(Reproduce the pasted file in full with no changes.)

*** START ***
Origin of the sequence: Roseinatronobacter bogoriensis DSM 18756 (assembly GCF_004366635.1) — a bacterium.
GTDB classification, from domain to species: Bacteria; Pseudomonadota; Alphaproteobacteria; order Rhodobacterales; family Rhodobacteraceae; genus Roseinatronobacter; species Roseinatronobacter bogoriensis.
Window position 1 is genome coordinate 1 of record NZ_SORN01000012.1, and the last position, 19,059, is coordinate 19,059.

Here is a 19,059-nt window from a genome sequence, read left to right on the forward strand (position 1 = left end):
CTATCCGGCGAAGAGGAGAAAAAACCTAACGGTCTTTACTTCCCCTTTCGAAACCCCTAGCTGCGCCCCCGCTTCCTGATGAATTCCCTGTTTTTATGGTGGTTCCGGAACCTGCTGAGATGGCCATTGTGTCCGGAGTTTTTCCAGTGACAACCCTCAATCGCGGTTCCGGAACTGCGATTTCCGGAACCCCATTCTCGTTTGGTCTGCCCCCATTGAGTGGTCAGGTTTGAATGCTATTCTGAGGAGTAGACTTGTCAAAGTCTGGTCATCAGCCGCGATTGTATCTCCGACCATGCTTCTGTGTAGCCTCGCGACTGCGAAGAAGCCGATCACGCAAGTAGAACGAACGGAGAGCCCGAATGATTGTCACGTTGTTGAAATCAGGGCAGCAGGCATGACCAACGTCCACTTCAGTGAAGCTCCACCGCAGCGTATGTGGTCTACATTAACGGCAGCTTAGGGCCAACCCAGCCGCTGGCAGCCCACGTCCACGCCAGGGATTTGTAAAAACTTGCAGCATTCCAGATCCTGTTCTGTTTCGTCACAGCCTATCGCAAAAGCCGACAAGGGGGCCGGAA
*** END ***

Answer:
Origin of the sequence: Roseinatronobacter bogoriensis DSM 18756 (assembly GCF_004366635.1) — a bacterium.
GTDB classification, from domain to species: Bacteria; Pseudomonadota; Alphaproteobacteria; order Rhodobacterales; family Rhodobacteraceae; genus Roseinatronobacter; species Roseinatronobacter bogoriensis.
Window position 1 is genome coordinate 1 of record NZ_SORN01000012.1, and the last position, 19,059, is coordinate 19,059.

Here is a 19,059-nt window from a genome sequence, read left to right on the forward strand (position 1 = left end):
CTATCCGGCGAAGAGGAGAAAAAACCTAACGGTCTTTACTTCCCCTTTCGAAACCCCTAGCTGCGCCCCCGCTTCCTGATGAATTCCCTGTTTTTATGGTGGTTCCGGAACCTGCTGAGATGGCCATTGTGTCCGGAGTTTTTCCAGTGACAACCCTCAATCGCGGTTCCGGAACTGCGATTTCCGGAACCCCATTCTCGTTTGGTCTGCCCCCATTGAGTGGTCAGGTTTGAATGCTATTCTGAGGAGTAGACTTGTCAAAGTCTGGTCATCAGCCGCGATTGTATCTCCGACCATGCTTCTGTGTAGCCTCGCGACTGCGAAGAAGCCGATCACGCAAGTAGAACGAACGGAGAGCCCGAATGATTGTCACGTTGTTGAAATCAGGGCAGCAGGCATGACCAACGTCCACTTCAGTGAAGCTCCACCGCAGCGTATGTGGTCTACATTAACGGCAGCTTAGGGCCAACCCAGCCGCTGGCAGCCCACGTCCACGCCAGGGATTTGTAAAAACTTGCAGCATTCCAGATCCTGTTCTGTTTCGTCACAGCCTATCGCAAAAGCCGACAAGGGGGCCGGAA